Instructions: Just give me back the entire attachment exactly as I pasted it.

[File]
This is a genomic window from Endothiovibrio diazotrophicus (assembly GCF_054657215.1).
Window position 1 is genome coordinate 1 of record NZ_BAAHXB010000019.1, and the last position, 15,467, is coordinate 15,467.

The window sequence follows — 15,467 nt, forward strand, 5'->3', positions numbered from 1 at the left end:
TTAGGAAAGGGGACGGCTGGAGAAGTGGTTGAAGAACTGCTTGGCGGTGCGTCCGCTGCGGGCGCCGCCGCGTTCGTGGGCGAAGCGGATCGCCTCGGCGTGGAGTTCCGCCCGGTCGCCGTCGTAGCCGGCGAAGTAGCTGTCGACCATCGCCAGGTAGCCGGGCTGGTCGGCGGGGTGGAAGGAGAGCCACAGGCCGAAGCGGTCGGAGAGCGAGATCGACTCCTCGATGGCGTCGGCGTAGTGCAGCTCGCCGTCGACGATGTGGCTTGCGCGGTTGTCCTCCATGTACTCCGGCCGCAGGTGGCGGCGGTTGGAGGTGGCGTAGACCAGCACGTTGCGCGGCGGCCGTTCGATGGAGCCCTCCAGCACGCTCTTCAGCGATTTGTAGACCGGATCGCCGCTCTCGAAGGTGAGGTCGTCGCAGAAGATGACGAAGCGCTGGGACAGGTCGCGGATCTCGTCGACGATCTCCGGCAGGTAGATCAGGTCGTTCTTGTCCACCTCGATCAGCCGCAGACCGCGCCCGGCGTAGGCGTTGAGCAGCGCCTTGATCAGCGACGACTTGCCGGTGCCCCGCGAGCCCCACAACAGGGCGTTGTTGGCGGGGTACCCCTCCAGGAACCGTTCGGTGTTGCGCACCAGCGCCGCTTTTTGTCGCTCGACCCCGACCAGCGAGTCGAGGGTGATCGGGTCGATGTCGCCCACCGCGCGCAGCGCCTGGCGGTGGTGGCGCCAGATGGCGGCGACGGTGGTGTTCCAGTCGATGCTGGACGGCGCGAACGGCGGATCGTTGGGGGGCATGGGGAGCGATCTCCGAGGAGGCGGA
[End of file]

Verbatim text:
This is a genomic window from Endothiovibrio diazotrophicus (assembly GCF_054657215.1).
Window position 1 is genome coordinate 1 of record NZ_BAAHXB010000019.1, and the last position, 15,467, is coordinate 15,467.

The window sequence follows — 15,467 nt, forward strand, 5'->3', positions numbered from 1 at the left end:
TTAGGAAAGGGGACGGCTGGAGAAGTGGTTGAAGAACTGCTTGGCGGTGCGTCCGCTGCGGGCGCCGCCGCGTTCGTGGGCGAAGCGGATCGCCTCGGCGTGGAGTTCCGCCCGGTCGCCGTCGTAGCCGGCGAAGTAGCTGTCGACCATCGCCAGGTAGCCGGGCTGGTCGGCGGGGTGGAAGGAGAGCCACAGGCCGAAGCGGTCGGAGAGCGAGATCGACTCCTCGATGGCGTCGGCGTAGTGCAGCTCGCCGTCGACGATGTGGCTTGCGCGGTTGTCCTCCATGTACTCCGGCCGCAGGTGGCGGCGGTTGGAGGTGGCGTAGACCAGCACGTTGCGCGGCGGCCGTTCGATGGAGCCCTCCAGCACGCTCTTCAGCGATTTGTAGACCGGATCGCCGCTCTCGAAGGTGAGGTCGTCGCAGAAGATGACGAAGCGCTGGGACAGGTCGCGGATCTCGTCGACGATCTCCGGCAGGTAGATCAGGTCGTTCTTGTCCACCTCGATCAGCCGCAGACCGCGCCCGGCGTAGGCGTTGAGCAGCGCCTTGATCAGCGACGACTTGCCGGTGCCCCGCGAGCCCCACAACAGGGCGTTGTTGGCGGGGTACCCCTCCAGGAACCGTTCGGTGTTGCGCACCAGCGCCGCTTTTTGTCGCTCGACCCCGACCAGCGAGTCGAGGGTGATCGGGTCGATGTCGCCCACCGCGCGCAGCGCCTGGCGGTGGTGGCGCCAGATGGCGGCGACGGTGGTGTTCCAGTCGATGCTGGACGGCGCGAACGGCGGATCGTTGGGGGGCATGGGGAGCGATCTCCGAGGAGGCGGA